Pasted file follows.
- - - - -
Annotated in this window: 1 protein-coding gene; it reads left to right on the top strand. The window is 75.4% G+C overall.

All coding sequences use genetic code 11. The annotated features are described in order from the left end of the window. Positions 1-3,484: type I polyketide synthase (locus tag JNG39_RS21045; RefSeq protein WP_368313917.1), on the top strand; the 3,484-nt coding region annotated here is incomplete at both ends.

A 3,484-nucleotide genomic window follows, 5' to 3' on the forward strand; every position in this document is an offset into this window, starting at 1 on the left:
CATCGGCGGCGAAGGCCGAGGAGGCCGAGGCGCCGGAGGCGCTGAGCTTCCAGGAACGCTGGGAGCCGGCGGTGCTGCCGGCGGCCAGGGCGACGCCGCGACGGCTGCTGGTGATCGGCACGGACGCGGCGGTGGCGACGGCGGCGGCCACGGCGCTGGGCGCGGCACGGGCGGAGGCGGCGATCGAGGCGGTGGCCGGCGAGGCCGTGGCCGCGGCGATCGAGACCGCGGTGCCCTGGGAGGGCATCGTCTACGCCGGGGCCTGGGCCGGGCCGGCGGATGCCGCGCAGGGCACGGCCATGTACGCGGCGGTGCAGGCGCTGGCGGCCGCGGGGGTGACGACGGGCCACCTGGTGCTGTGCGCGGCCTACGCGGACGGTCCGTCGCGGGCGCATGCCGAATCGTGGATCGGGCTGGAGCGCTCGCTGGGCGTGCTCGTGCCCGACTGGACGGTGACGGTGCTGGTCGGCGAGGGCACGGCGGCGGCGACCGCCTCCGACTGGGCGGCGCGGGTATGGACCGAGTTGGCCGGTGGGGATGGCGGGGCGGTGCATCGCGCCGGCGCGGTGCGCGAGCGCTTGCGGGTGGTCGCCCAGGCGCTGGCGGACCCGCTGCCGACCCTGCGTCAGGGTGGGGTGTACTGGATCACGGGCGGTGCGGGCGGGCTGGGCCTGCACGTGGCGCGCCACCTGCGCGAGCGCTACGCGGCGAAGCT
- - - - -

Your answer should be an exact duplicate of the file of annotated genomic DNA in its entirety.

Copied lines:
Annotated in this window: 1 protein-coding gene; it reads left to right on the top strand. The window is 75.4% G+C overall.

All coding sequences use genetic code 11. The annotated features are described in order from the left end of the window. Positions 1-3,484: type I polyketide synthase (locus tag JNG39_RS21045; RefSeq protein WP_368313917.1), on the top strand; the 3,484-nt coding region annotated here is incomplete at both ends.

A 3,484-nucleotide genomic window follows, 5' to 3' on the forward strand; every position in this document is an offset into this window, starting at 1 on the left:
CATCGGCGGCGAAGGCCGAGGAGGCCGAGGCGCCGGAGGCGCTGAGCTTCCAGGAACGCTGGGAGCCGGCGGTGCTGCCGGCGGCCAGGGCGACGCCGCGACGGCTGCTGGTGATCGGCACGGACGCGGCGGTGGCGACGGCGGCGGCCACGGCGCTGGGCGCGGCACGGGCGGAGGCGGCGATCGAGGCGGTGGCCGGCGAGGCCGTGGCCGCGGCGATCGAGACCGCGGTGCCCTGGGAGGGCATCGTCTACGCCGGGGCCTGGGCCGGGCCGGCGGATGCCGCGCAGGGCACGGCCATGTACGCGGCGGTGCAGGCGCTGGCGGCCGCGGGGGTGACGACGGGCCACCTGGTGCTGTGCGCGGCCTACGCGGACGGTCCGTCGCGGGCGCATGCCGAATCGTGGATCGGGCTGGAGCGCTCGCTGGGCGTGCTCGTGCCCGACTGGACGGTGACGGTGCTGGTCGGCGAGGGCACGGCGGCGGCGACCGCCTCCGACTGGGCGGCGCGGGTATGGACCGAGTTGGCCGGTGGGGATGGCGGGGCGGTGCATCGCGCCGGCGCGGTGCGCGAGCGCTTGCGGGTGGTCGCCCAGGCGCTGGCGGACCCGCTGCCGACCCTGCGTCAGGGTGGGGTGTACTGGATCACGGGCGGTGCGGGCGGGCTGGGCCTGCACGTGGCGCGCCACCTGCGCGAGCGCTACGCGGCGAAGCT